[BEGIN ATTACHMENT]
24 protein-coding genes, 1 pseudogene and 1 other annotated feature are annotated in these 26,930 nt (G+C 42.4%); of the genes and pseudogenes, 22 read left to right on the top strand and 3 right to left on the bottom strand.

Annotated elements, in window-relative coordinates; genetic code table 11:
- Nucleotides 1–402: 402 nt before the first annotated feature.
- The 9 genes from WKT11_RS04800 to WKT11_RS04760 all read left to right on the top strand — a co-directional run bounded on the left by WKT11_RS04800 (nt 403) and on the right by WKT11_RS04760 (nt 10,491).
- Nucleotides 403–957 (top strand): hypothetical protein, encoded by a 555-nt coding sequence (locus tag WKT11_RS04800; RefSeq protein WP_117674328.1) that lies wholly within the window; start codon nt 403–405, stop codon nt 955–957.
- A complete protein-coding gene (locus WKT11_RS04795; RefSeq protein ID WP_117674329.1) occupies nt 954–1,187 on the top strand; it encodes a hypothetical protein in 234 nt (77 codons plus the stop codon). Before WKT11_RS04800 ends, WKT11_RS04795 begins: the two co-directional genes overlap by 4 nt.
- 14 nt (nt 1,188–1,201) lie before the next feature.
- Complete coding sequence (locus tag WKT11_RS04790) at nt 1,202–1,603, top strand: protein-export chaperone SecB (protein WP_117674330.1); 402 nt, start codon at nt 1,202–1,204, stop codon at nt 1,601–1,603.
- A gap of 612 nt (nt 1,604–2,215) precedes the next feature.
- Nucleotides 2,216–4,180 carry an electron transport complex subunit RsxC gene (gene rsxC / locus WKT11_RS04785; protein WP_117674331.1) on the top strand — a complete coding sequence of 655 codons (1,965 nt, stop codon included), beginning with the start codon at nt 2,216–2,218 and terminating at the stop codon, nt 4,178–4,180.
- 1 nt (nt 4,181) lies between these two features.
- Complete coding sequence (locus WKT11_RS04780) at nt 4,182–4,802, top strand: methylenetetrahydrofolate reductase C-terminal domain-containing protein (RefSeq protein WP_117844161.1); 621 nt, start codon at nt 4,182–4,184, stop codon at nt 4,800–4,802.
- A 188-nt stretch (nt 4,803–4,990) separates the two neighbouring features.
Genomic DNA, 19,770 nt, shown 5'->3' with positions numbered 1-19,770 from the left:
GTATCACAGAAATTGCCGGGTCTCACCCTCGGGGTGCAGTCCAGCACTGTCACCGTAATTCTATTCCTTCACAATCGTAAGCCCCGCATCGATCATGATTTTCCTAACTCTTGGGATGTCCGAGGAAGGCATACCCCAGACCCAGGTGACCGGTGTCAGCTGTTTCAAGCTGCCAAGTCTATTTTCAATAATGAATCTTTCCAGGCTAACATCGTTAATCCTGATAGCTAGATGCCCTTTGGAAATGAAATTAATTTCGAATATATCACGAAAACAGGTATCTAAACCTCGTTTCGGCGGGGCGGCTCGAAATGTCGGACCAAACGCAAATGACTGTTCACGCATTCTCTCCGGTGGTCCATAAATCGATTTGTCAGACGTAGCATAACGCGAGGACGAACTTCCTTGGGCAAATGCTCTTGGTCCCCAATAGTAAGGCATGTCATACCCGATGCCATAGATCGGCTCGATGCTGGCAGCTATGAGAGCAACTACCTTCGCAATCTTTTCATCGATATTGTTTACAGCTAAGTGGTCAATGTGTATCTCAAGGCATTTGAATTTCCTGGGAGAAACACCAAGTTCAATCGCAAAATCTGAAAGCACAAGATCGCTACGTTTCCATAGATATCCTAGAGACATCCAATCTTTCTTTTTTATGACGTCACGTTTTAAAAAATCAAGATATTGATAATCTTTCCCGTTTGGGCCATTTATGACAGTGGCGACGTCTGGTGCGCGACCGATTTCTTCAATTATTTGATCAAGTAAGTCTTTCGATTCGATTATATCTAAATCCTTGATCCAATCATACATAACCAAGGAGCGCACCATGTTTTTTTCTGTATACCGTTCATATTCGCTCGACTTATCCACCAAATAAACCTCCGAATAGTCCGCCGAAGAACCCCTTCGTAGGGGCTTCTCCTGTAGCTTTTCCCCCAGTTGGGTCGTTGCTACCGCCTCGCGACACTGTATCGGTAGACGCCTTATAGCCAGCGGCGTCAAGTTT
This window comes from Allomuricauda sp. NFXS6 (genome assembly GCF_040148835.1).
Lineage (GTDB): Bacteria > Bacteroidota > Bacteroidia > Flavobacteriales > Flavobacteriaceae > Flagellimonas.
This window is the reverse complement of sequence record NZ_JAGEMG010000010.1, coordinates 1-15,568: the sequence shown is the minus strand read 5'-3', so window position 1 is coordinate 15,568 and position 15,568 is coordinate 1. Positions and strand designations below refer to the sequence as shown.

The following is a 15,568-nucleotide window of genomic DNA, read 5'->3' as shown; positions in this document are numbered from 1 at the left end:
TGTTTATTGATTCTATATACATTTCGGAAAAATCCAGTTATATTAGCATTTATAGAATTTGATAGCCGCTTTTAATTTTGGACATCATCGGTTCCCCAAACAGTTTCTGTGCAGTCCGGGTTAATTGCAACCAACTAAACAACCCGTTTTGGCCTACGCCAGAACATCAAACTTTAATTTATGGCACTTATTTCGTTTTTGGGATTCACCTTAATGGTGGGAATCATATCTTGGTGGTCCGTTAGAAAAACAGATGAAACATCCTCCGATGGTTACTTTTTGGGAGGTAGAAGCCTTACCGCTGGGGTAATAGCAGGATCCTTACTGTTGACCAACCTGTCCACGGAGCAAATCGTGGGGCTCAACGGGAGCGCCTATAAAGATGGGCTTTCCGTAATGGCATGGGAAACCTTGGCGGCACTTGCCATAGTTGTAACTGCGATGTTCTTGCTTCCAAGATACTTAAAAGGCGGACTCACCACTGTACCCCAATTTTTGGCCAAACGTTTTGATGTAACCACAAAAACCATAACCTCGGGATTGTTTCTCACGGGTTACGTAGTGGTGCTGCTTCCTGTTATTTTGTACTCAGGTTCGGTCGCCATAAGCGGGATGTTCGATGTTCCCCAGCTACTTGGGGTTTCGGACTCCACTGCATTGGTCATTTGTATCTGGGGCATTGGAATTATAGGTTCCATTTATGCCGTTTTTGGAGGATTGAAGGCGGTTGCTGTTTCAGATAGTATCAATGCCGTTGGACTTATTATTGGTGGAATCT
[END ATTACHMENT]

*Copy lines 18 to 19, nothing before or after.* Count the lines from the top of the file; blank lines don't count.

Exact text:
This window is the reverse complement of sequence record NZ_JAGEMG010000010.1, coordinates 1-15,568: the sequence shown is the minus strand read 5'-3', so window position 1 is coordinate 15,568 and position 15,568 is coordinate 1. Positions and strand designations below refer to the sequence as shown.

The following is a 15,568-nucleotide window of genomic DNA, read 5'->3' as shown; positions in this document are numbered from 1 at the left end: